By Suzanne M. Holl, CPA
Clients will sometimes ask their CPA to assist them with human resources-related matters. A common scenario involves the CPA assisting in the recruitment of a new CFO, or assisting the client to “redesign an accounting department.”
The debate over how much assistance a CPA should provide a client in this area has been around a long time. It is essential that CPAs rendering these types of consulting services remain sensitive to not stepping into the shoes of management. Care must be given to ensuring that there is no “client expectation gap” with respect to the scope and limits of the human resources consulting services that the CPA is rendering. It is also important to define any client responsibilities that exist.
Consider the following scenario:
The CPA firm is engaged by a client company to review financial statements, prepare tax returns, and assist the company in finding a new controller. The firm places classified ads, screens resumes, and interviews candidates. Qualified candidates are then sent to the client for further interviews. The client then hires one of the candidates without informing the firm of the hiring.
A month or so later, the client calls to tell the firm that the firm had over-billed for its services in the amount of $20,000. The firm checks its records and finds that its bill is accurate. The client somehow has an inaccurate bill, and the firm warns the client that some sort of error has occurred.A few weeks after that, the new controller disappears with about $100,000. The client asks the firm what kind of background check was performed on the new controller. The firm explains that no background checks had been requested, offered or performed, but the client continues to assert that the CPA should have performed a background check.
The client hired the controller without giving the firm a chance to do a background check, and in any event it didn’t make sense to do a background check on every candidate sent to the client for an interview. Further, the engagement letter specified that background checks were not to be a part of the engagement, and when the firm pointed that out to the client, the client decided to pursue a settlement with a bank that didn’t catch the controller’s fraudulent activity.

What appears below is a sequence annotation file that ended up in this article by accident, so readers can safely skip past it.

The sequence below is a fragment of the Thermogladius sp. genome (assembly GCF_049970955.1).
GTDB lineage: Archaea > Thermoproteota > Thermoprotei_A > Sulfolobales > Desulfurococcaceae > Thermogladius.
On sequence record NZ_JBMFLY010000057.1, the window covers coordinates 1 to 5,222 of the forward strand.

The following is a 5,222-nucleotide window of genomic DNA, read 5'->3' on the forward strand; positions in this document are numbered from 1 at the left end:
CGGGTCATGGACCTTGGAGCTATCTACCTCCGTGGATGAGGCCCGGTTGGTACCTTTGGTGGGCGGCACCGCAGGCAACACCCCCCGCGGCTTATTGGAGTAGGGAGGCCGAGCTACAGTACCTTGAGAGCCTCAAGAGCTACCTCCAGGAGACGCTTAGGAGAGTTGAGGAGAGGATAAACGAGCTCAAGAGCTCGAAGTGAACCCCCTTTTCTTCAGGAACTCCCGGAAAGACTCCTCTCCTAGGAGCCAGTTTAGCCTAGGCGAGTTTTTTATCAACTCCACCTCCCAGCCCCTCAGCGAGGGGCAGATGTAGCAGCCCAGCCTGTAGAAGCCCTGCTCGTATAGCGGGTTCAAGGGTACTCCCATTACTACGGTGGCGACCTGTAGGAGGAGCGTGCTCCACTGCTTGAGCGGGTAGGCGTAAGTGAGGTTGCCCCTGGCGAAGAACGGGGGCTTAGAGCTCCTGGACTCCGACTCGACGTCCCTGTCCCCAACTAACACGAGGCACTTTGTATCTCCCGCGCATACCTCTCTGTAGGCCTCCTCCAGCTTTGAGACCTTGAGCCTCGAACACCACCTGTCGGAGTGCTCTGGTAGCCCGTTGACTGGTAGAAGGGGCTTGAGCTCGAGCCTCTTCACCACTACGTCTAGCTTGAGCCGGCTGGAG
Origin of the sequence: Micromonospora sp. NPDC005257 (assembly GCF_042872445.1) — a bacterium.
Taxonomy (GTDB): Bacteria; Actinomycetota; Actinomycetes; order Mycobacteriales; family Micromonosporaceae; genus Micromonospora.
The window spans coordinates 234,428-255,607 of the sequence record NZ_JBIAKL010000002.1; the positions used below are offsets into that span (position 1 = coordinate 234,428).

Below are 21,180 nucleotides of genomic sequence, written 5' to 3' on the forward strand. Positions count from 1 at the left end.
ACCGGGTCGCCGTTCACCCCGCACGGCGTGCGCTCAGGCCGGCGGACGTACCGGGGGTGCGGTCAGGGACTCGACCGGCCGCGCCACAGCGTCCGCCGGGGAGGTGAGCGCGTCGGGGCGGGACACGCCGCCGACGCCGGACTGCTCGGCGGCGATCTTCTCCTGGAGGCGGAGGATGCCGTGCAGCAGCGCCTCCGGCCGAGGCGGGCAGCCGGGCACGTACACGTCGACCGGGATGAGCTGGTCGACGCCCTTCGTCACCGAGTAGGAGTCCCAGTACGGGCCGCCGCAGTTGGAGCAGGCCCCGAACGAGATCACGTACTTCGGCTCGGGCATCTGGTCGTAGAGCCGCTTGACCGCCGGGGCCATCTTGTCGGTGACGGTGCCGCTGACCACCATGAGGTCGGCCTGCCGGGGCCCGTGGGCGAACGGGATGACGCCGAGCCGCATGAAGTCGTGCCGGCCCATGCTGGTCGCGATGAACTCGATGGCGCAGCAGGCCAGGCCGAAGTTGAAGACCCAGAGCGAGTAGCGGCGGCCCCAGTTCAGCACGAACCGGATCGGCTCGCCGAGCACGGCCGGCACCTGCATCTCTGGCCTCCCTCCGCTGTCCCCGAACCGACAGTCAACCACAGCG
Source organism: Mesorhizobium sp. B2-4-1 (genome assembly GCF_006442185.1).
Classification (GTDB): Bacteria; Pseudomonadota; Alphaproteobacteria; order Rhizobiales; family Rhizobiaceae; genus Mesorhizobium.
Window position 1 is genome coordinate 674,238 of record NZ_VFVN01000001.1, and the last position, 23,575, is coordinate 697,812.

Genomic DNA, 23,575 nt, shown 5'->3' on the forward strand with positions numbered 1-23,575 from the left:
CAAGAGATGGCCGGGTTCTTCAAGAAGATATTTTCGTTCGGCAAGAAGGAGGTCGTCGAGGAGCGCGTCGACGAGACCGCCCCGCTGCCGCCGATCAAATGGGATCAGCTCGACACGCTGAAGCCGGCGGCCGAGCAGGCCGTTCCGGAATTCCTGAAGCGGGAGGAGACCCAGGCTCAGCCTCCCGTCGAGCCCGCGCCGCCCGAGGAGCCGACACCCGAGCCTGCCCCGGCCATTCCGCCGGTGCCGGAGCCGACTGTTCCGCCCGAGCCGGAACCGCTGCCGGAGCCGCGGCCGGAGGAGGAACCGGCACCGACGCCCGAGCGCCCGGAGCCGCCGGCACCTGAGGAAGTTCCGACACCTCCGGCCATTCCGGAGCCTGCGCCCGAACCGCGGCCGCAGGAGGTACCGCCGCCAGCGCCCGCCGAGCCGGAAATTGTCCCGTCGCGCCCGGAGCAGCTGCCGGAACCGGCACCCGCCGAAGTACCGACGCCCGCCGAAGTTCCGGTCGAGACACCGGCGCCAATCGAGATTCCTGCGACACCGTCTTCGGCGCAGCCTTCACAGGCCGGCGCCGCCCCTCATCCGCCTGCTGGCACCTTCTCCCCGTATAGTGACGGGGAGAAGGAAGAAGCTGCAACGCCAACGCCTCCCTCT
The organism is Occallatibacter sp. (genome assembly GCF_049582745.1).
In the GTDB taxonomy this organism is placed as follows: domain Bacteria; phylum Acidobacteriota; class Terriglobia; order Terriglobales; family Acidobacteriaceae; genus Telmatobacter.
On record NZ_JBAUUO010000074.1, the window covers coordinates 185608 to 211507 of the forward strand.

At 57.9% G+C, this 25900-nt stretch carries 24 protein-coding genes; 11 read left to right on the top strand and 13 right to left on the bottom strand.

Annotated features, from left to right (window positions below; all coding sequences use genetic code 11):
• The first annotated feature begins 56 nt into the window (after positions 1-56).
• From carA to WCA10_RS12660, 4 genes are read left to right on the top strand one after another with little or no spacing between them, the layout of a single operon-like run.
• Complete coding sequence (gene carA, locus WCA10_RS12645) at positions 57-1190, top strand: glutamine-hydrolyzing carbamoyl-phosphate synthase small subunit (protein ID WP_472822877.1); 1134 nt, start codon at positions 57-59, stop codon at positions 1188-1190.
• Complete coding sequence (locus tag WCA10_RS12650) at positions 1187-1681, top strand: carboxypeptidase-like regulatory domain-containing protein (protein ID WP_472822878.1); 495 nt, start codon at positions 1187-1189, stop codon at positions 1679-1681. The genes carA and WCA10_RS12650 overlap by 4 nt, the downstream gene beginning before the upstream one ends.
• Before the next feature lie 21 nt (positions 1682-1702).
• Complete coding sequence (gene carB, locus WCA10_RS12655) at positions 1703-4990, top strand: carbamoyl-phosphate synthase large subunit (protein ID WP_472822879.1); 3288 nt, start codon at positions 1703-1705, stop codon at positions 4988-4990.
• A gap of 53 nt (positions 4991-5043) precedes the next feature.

Loss Prevention Tips
As the preceding scenario illustrates, the engagement letter can be a powerful first line of defense in a dispute. Use an engagement letter for every engagement. Juries expect CPAs to document all significant communications, decisions and observations, and the understanding between the CPA and the client should always be documented in an engagement letter. A legal defense is almost always more successful when based on documentation rather than memory.
Define your engagement specifically. Engagements in the area of human resources consulting services and/or staffing agreements are often vaguely defined. Discuss your client’s expectations with an eye toward avoiding potential problems in the future. Have a qualified risk adviser review your engagement letter.
Ascertain whether or not your firm can do the job. Determine what services are needed and whether or not they might be better met by another professional, such as an employment practices attorney.
Do not step into the shoes of management. Remember: perception is everything. The contention that you are able to remain impartial and objective while serving as a client’s CPA and business partner is usually not believed by a jury. Should something go wrong and you end up in court, it is highly likely that a jury will perceive you as not having been impartial and objective.
Suzanne M. Holl, CPA, is senior vice president of loss prevention services at CAMICO (www.camico.com). With more than 18 years of experience, she draws on her Big Four public accounting and private industry background to provide CAMICO policyholders with information on a wide variety of loss prevention and accounting issues.